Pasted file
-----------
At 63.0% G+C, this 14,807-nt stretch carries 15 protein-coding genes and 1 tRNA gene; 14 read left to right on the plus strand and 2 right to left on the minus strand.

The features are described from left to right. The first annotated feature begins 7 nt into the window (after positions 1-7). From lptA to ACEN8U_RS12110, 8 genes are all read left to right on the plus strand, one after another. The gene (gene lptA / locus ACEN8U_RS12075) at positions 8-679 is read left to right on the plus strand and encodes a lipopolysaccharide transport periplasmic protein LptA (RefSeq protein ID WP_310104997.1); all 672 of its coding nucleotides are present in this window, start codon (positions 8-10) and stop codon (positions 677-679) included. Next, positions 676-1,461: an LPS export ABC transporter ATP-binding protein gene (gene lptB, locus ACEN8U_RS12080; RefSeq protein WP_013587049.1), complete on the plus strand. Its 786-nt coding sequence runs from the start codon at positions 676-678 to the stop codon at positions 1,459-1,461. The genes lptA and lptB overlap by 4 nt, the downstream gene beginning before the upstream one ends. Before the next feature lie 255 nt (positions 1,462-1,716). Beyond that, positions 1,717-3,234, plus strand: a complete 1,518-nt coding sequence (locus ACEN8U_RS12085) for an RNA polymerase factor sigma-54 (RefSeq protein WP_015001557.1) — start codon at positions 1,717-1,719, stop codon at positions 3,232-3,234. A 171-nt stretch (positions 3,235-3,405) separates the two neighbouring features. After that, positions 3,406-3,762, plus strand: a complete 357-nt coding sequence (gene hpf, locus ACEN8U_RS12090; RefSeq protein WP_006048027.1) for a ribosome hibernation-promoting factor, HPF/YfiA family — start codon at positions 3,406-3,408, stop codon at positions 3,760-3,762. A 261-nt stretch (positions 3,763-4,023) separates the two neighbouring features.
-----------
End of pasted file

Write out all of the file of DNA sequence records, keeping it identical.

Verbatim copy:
At 63.0% G+C, this 14,807-nt stretch carries 15 protein-coding genes and 1 tRNA gene; 14 read left to right on the plus strand and 2 right to left on the minus strand.

The features are described from left to right. The first annotated feature begins 7 nt into the window (after positions 1-7). From lptA to ACEN8U_RS12110, 8 genes are all read left to right on the plus strand, one after another. The gene (gene lptA / locus ACEN8U_RS12075) at positions 8-679 is read left to right on the plus strand and encodes a lipopolysaccharide transport periplasmic protein LptA (RefSeq protein ID WP_310104997.1); all 672 of its coding nucleotides are present in this window, start codon (positions 8-10) and stop codon (positions 677-679) included. Next, positions 676-1,461: an LPS export ABC transporter ATP-binding protein gene (gene lptB, locus ACEN8U_RS12080; RefSeq protein WP_013587049.1), complete on the plus strand. Its 786-nt coding sequence runs from the start codon at positions 676-678 to the stop codon at positions 1,459-1,461. The genes lptA and lptB overlap by 4 nt, the downstream gene beginning before the upstream one ends. Before the next feature lie 255 nt (positions 1,462-1,716). Beyond that, positions 1,717-3,234, plus strand: a complete 1,518-nt coding sequence (locus ACEN8U_RS12085) for an RNA polymerase factor sigma-54 (RefSeq protein WP_015001557.1) — start codon at positions 1,717-1,719, stop codon at positions 3,232-3,234. A 171-nt stretch (positions 3,235-3,405) separates the two neighbouring features. After that, positions 3,406-3,762, plus strand: a complete 357-nt coding sequence (gene hpf, locus ACEN8U_RS12090; RefSeq protein WP_006048027.1) for a ribosome hibernation-promoting factor, HPF/YfiA family — start codon at positions 3,406-3,408, stop codon at positions 3,760-3,762. A 261-nt stretch (positions 3,763-4,023) separates the two neighbouring features.